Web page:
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The FASEB Journal ; 35(S1), 2021.
Article in English | Wiley | ID: covidwho-1233886


The Protein Data Bank (PDB) was established in 1971 as the first open-access digital data resource in biology. Beginning with only seven protein structures, the PDB archive has ballooned to >170,000 structures of proteins, DNA, and RNA (totaling >1 billion atoms). Today, the PDB is universally regarded as a core data science resource of fundamental importance to the wider life-science community and long-term preservation of machine-readable biological data. PDB structures are the molecules of life. Knowledge of 3D structures (shapes) of biomolecules, how they evolve with time, and how they function in nature is essential for understanding critical areas of science. PDB data impacts basic and applied research on health and disease of humans, animals, and plants;production of food and energy;and other research pertaining to global prosperity and environmental sustainability. Structure data are also important to biopharmaceutical and biotechnology companies, accelerating data-driven discovery of new drugs, materials, and devices. Today, powerful pulsed X-ray facilities, cryogenic electron microscopes, and new integrative/hybrid (I/H) methods for structure determination are accelerating biomedical research with functional insights into ever more complex biological systems at the atomic level. Cryo-electron tomography even allows study of molecular machines ?caught in the act? inside frozen cells. The PDB is managed by the Worldwide Protein Data Bank partnership (wwPDB; RCSB PDB ( operates the US wwPDB data center, and makes PDB data available at no charge and without limitations. The 50th anniversary of the PDB archive is being celebrated with special symposia and related resources, including a May 4-5 virtual meeting hosted by the ASBMB. These celebrations will include first hand accounts traversing five decades from the beginnings of structural biology all the way to ongoing efforts aimed at combatting the COVID-19 pandemic.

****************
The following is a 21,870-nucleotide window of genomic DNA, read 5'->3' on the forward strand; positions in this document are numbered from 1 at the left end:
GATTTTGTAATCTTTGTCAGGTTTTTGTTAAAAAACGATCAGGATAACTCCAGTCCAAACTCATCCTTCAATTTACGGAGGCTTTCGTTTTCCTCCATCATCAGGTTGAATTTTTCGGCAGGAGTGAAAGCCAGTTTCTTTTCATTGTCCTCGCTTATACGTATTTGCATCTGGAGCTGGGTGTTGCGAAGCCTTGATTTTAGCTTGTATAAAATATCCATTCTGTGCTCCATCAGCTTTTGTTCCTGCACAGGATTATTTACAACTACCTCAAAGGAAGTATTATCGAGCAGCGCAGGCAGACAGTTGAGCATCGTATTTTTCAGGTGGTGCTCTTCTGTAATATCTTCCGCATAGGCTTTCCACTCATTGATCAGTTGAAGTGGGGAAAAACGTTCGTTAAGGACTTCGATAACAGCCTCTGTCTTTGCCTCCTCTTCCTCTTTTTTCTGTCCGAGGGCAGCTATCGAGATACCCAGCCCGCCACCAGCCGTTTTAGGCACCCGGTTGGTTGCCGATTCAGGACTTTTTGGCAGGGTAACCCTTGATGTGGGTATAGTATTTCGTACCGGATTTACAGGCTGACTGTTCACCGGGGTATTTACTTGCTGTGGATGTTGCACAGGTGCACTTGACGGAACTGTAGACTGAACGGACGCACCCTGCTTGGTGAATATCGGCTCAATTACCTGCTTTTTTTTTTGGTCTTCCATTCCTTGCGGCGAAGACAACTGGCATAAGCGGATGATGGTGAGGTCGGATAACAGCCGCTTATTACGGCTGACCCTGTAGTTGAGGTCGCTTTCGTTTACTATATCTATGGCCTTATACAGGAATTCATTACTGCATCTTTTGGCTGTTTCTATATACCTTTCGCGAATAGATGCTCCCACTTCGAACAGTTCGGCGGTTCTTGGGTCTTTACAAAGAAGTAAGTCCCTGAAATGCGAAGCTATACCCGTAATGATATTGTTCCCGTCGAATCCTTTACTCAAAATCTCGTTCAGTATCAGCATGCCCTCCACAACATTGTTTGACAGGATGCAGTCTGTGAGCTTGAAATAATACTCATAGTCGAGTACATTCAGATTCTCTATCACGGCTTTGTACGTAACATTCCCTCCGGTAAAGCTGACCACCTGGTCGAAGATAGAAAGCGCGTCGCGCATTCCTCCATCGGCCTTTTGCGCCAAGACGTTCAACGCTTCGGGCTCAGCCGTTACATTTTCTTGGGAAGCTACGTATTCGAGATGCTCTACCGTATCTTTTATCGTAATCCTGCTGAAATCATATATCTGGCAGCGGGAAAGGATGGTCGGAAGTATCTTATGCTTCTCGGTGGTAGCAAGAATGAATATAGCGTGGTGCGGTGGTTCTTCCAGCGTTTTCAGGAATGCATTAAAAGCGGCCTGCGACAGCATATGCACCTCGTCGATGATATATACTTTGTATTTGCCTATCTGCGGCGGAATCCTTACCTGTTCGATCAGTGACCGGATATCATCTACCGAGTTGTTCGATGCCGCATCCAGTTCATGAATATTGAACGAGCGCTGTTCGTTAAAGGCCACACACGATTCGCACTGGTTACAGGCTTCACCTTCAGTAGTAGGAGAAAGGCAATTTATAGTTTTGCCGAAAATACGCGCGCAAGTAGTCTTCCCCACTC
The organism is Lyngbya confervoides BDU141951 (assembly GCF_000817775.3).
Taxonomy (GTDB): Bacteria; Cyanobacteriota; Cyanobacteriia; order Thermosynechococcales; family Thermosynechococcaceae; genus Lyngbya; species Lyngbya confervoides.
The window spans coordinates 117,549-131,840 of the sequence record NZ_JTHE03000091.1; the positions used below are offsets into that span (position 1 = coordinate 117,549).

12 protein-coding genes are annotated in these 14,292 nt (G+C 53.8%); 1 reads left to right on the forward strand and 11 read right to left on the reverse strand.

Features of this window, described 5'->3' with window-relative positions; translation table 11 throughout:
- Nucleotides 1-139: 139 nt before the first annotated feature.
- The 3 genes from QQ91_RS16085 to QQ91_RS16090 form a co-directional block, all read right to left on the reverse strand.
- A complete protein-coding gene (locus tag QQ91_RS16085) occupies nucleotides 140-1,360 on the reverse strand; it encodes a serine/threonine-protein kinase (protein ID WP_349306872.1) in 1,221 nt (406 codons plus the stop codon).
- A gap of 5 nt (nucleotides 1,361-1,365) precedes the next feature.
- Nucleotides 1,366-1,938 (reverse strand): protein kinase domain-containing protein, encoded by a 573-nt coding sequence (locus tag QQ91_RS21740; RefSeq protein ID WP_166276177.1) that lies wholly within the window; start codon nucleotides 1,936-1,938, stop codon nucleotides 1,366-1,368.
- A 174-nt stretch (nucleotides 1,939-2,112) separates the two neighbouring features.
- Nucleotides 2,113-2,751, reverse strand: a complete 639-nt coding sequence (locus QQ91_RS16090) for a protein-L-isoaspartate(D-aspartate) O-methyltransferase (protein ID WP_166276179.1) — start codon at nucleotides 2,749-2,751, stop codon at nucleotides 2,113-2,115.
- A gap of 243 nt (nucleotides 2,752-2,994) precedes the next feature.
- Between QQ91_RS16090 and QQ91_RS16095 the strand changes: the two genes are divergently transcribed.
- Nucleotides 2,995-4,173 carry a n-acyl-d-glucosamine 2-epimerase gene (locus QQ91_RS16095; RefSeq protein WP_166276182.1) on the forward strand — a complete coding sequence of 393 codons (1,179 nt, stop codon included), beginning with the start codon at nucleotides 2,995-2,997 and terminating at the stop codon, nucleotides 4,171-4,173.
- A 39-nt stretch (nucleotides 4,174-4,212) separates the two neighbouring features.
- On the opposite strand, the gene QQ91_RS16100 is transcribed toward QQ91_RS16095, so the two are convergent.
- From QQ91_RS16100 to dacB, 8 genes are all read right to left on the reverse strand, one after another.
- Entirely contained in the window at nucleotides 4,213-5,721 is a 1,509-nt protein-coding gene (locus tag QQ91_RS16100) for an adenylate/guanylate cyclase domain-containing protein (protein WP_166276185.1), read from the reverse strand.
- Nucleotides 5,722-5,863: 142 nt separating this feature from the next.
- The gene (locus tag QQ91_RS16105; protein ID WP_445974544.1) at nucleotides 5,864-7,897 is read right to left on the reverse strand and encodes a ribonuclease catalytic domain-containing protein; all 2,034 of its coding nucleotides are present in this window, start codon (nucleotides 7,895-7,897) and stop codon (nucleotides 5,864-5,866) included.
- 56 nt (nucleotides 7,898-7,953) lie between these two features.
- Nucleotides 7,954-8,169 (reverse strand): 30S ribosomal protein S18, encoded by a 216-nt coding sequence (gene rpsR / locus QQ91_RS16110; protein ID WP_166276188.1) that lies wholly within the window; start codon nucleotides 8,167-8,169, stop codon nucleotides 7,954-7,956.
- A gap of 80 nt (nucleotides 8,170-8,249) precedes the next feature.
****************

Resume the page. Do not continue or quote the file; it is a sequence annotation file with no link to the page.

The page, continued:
Nucleic Acids Res ; 49(D1): D437-D451, 2021 01 08.
Article in English | MEDLINE | ID: covidwho-936421


The Research Collaboratory for Structural Bioinformatics Protein Data Bank (RCSB PDB), the US data center for the global PDB archive and a founding member of the Worldwide Protein Data Bank partnership, serves tens of thousands of data depositors in the Americas and Oceania and makes 3D macromolecular structure data available at no charge and without restrictions to millions of users around the world, including >660 000 educators, students and members of the curious public using PDB data depositors include structural biologists using macromolecular crystallography, nuclear magnetic resonance spectroscopy, 3D electron microscopy and micro-electron diffraction. PDB data consumers accessing our web portals include researchers, educators and students studying fundamental biology, biomedicine, biotechnology, bioengineering and energy sciences. During the past 2 years, the research-focused RCSB PDB web portal ( has undergone a complete redesign, enabling improved searching with full Boolean operator logic and more facile access to PDB data integrated with >40 external biodata resources. New features and resources are described in detail using examples that showcase recently released structures of SARS-CoV-2 proteins and host cell proteins relevant to understanding and addressing the COVID-19 global pandemic.

Computational Biology/methods , Databases, Protein , Macromolecular Substances/chemistry , Protein Conformation , Proteins/chemistry , Bioengineering/methods , Biomedical Research/methods , Biotechnology/methods , COVID-19/epidemiology , COVID-19/prevention & control , COVID-19/virology , Humans , Macromolecular Substances/metabolism , Pandemics , Proteins/genetics , Proteins/metabolism , SARS-CoV-2/genetics , SARS-CoV-2/metabolism , SARS-CoV-2/physiology , Software , Viral Proteins/chemistry , Viral Proteins/genetics , Viral Proteins/metabolism